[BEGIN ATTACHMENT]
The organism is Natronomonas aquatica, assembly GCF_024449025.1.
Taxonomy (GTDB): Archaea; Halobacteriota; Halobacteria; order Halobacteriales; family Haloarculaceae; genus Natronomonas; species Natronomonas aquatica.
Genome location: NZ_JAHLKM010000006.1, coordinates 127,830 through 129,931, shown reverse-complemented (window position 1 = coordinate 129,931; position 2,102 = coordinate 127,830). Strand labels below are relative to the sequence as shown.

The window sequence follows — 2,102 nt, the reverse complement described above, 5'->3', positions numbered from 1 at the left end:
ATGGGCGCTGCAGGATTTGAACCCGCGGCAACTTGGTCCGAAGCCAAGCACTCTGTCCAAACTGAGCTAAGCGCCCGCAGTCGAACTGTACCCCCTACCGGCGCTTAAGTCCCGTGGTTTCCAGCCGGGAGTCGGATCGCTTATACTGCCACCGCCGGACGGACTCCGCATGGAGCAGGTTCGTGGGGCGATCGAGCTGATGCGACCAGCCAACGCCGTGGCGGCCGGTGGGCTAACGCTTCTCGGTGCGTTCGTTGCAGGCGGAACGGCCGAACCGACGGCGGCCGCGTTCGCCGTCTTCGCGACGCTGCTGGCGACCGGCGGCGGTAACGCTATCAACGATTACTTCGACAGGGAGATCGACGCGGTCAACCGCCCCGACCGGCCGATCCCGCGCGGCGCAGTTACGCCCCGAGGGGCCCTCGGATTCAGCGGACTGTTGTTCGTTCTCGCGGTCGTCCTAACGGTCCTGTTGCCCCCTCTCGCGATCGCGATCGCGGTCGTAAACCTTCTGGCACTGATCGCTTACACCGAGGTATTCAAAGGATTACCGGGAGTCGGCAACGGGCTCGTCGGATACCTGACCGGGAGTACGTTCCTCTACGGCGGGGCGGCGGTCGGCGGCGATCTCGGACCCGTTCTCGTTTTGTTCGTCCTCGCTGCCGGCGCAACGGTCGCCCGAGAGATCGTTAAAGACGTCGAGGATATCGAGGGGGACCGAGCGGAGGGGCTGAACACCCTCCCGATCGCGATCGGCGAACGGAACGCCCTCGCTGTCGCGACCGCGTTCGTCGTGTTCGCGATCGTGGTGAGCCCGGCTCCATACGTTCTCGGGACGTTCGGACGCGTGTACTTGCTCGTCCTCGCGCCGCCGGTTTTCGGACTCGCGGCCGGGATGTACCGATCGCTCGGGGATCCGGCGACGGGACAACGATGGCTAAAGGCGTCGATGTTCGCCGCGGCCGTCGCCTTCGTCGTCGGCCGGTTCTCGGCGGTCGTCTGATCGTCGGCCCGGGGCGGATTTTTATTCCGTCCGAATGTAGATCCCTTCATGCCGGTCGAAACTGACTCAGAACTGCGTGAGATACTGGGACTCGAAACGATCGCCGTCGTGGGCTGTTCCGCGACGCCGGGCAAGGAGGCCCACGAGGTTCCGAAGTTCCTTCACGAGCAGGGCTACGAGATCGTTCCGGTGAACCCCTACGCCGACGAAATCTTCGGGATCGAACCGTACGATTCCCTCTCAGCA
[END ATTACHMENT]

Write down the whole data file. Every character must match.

The organism is Natronomonas aquatica, assembly GCF_024449025.1.
Taxonomy (GTDB): Archaea; Halobacteriota; Halobacteria; order Halobacteriales; family Haloarculaceae; genus Natronomonas; species Natronomonas aquatica.
Genome location: NZ_JAHLKM010000006.1, coordinates 127,830 through 129,931, shown reverse-complemented (window position 1 = coordinate 129,931; position 2,102 = coordinate 127,830). Strand labels below are relative to the sequence as shown.

The window sequence follows — 2,102 nt, the reverse complement described above, 5'->3', positions numbered from 1 at the left end:
ATGGGCGCTGCAGGATTTGAACCCGCGGCAACTTGGTCCGAAGCCAAGCACTCTGTCCAAACTGAGCTAAGCGCCCGCAGTCGAACTGTACCCCCTACCGGCGCTTAAGTCCCGTGGTTTCCAGCCGGGAGTCGGATCGCTTATACTGCCACCGCCGGACGGACTCCGCATGGAGCAGGTTCGTGGGGCGATCGAGCTGATGCGACCAGCCAACGCCGTGGCGGCCGGTGGGCTAACGCTTCTCGGTGCGTTCGTTGCAGGCGGAACGGCCGAACCGACGGCGGCCGCGTTCGCCGTCTTCGCGACGCTGCTGGCGACCGGCGGCGGTAACGCTATCAACGATTACTTCGACAGGGAGATCGACGCGGTCAACCGCCCCGACCGGCCGATCCCGCGCGGCGCAGTTACGCCCCGAGGGGCCCTCGGATTCAGCGGACTGTTGTTCGTTCTCGCGGTCGTCCTAACGGTCCTGTTGCCCCCTCTCGCGATCGCGATCGCGGTCGTAAACCTTCTGGCACTGATCGCTTACACCGAGGTATTCAAAGGATTACCGGGAGTCGGCAACGGGCTCGTCGGATACCTGACCGGGAGTACGTTCCTCTACGGCGGGGCGGCGGTCGGCGGCGATCTCGGACCCGTTCTCGTTTTGTTCGTCCTCGCTGCCGGCGCAACGGTCGCCCGAGAGATCGTTAAAGACGTCGAGGATATCGAGGGGGACCGAGCGGAGGGGCTGAACACCCTCCCGATCGCGATCGGCGAACGGAACGCCCTCGCTGTCGCGACCGCGTTCGTCGTGTTCGCGATCGTGGTGAGCCCGGCTCCATACGTTCTCGGGACGTTCGGACGCGTGTACTTGCTCGTCCTCGCGCCGCCGGTTTTCGGACTCGCGGCCGGGATGTACCGATCGCTCGGGGATCCGGCGACGGGACAACGATGGCTAAAGGCGTCGATGTTCGCCGCGGCCGTCGCCTTCGTCGTCGGCCGGTTCTCGGCGGTCGTCTGATCGTCGGCCCGGGGCGGATTTTTATTCCGTCCGAATGTAGATCCCTTCATGCCGGTCGAAACTGACTCAGAACTGCGTGAGATACTGGGACTCGAAACGATCGCCGTCGTGGGCTGTTCCGCGACGCCGGGCAAGGAGGCCCACGAGGTTCCGAAGTTCCTTCACGAGCAGGGCTACGAGATCGTTCCGGTGAACCCCTACGCCGACGAAATCTTCGGGATCGAACCGTACGATTCCCTCTCAGCA